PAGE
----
If one adopts these rules for our own home grown Heather Frosts you will not – with an open borders policy – get folks moving to the UK to live off the State because the same rules will apply to them. By all means let the Rumanians come en masse. But unless they are working they will starve. Make that abundantly clear and those who want to work hard will come to the UK and we will benefit from that. Those who want to scrounge can go to a “caring, socialist paradise fucked economy” like France or Scotland when it gets its independence. Perhaps they can take Heather Frost with them.

Adopt this policy and UK welfare spending will plunge. The parasite lawyers who feed off immigration law at the taxpayers’ expense will have to go get proper jobs and save us all a packet. All those employed by the State in this futile pretence that we are tough on immigration can be let go. And the vast savings can go on slashing the UK’s unsustainable deficit and on raising the threshold at which anyone pays tax to £20,000 so making ,low paid work that much more attractive.

Obviously this makes sense. The chances of it happening zilch.

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3254 days ago

Banning Frosties, Sugar Puffs and Fried Chicken – the Nanny Statists go mad

Britain is getting fatter. The strain of treating a stack of lardbuckets like myself for diabetes (my issue), heart attacks, etc is a very real financial burden. All of that is a given. But calls to ban Frosties ( Labour health spokesman Andy Burnham) and Fried Chicken shops ( general lefty fruitcake and a bit of a lardbucket herself, Dianne Abbot) do not address the problem. Prohibition never works. It fails with drugs, it failed with alcohol in 1920s Chicago and it will fail with Frosties.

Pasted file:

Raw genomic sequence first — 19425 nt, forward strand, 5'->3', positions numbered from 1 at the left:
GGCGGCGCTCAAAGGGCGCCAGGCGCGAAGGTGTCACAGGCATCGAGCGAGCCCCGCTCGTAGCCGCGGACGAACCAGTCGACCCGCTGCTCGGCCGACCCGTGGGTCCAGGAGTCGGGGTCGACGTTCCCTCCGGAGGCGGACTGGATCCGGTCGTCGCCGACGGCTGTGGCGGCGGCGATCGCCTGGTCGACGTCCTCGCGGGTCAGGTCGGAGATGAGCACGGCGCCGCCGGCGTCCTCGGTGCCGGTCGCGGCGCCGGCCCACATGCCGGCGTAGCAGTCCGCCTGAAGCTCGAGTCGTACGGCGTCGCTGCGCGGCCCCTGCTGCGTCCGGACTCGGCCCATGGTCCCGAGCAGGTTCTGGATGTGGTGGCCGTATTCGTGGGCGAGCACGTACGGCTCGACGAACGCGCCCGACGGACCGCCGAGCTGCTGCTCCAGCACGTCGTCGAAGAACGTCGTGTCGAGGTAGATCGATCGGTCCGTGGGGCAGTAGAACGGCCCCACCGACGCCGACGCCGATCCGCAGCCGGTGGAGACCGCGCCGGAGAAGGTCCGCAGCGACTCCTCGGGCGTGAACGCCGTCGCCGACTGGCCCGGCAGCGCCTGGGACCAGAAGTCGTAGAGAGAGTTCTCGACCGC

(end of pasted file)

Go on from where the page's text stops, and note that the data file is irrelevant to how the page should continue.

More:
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3268 days ago

I am sorry about Newtown but Guns Save Lives

In the wake of the dreadful slaughter of the innocents at Newtown Connecticut the response of the liberal left has been to argue for tighter controls on gun ownership. In bankrupt Britain the usual suspects at the Guardian and BBC say “is it not time that America caught up with us and banned gun ownership as we did after Dunblane?” In the US, Obama and the other liberals want to go down the British route. They are all wrong. Guns save lives.